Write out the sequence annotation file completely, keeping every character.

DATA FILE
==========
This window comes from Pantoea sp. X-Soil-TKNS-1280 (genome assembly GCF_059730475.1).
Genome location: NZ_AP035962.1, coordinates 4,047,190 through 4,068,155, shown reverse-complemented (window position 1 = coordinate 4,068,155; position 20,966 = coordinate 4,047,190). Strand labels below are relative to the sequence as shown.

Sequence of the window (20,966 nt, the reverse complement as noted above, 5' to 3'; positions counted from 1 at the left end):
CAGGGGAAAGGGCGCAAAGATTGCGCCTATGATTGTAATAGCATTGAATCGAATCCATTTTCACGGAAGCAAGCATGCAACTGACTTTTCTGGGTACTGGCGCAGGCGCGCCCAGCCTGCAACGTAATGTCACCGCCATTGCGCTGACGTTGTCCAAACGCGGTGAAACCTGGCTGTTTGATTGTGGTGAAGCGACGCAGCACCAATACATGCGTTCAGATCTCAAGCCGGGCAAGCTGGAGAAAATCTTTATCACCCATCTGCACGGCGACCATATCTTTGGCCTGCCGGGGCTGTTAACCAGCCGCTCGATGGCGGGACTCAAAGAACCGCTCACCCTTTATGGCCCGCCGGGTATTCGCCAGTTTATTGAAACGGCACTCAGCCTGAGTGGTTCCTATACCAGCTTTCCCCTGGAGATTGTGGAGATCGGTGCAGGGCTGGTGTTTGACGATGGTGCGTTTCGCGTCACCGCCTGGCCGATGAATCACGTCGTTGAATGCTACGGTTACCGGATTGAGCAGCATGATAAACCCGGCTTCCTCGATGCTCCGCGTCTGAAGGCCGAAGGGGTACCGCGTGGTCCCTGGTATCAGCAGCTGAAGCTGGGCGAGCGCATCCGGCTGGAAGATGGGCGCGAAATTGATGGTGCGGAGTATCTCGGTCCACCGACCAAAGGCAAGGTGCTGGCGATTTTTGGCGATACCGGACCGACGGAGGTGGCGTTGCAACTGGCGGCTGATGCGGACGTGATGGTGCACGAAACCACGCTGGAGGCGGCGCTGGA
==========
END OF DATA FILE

This window comes from Pantoea sp. X-Soil-TKNS-1280 (genome assembly GCF_059730475.1).
Genome location: NZ_AP035962.1, coordinates 4,047,190 through 4,068,155, shown reverse-complemented (window position 1 = coordinate 4,068,155; position 20,966 = coordinate 4,047,190). Strand labels below are relative to the sequence as shown.

Sequence of the window (20,966 nt, the reverse complement as noted above, 5' to 3'; positions counted from 1 at the left end):
CAGGGGAAAGGGCGCAAAGATTGCGCCTATGATTGTAATAGCATTGAATCGAATCCATTTTCACGGAAGCAAGCATGCAACTGACTTTTCTGGGTACTGGCGCAGGCGCGCCCAGCCTGCAACGTAATGTCACCGCCATTGCGCTGACGTTGTCCAAACGCGGTGAAACCTGGCTGTTTGATTGTGGTGAAGCGACGCAGCACCAATACATGCGTTCAGATCTCAAGCCGGGCAAGCTGGAGAAAATCTTTATCACCCATCTGCACGGCGACCATATCTTTGGCCTGCCGGGGCTGTTAACCAGCCGCTCGATGGCGGGACTCAAAGAACCGCTCACCCTTTATGGCCCGCCGGGTATTCGCCAGTTTATTGAAACGGCACTCAGCCTGAGTGGTTCCTATACCAGCTTTCCCCTGGAGATTGTGGAGATCGGTGCAGGGCTGGTGTTTGACGATGGTGCGTTTCGCGTCACCGCCTGGCCGATGAATCACGTCGTTGAATGCTACGGTTACCGGATTGAGCAGCATGATAAACCCGGCTTCCTCGATGCTCCGCGTCTGAAGGCCGAAGGGGTACCGCGTGGTCCCTGGTATCAGCAGCTGAAGCTGGGCGAGCGCATCCGGCTGGAAGATGGGCGCGAAATTGATGGTGCGGAGTATCTCGGTCCACCGACCAAAGGCAAGGTGCTGGCGATTTTTGGCGATACCGGACCGACGGAGGTGGCGTTGCAACTGGCGGCTGATGCGGACGTGATGGTGCACGAAACCACGCTGGAGGCGGCGCTGGA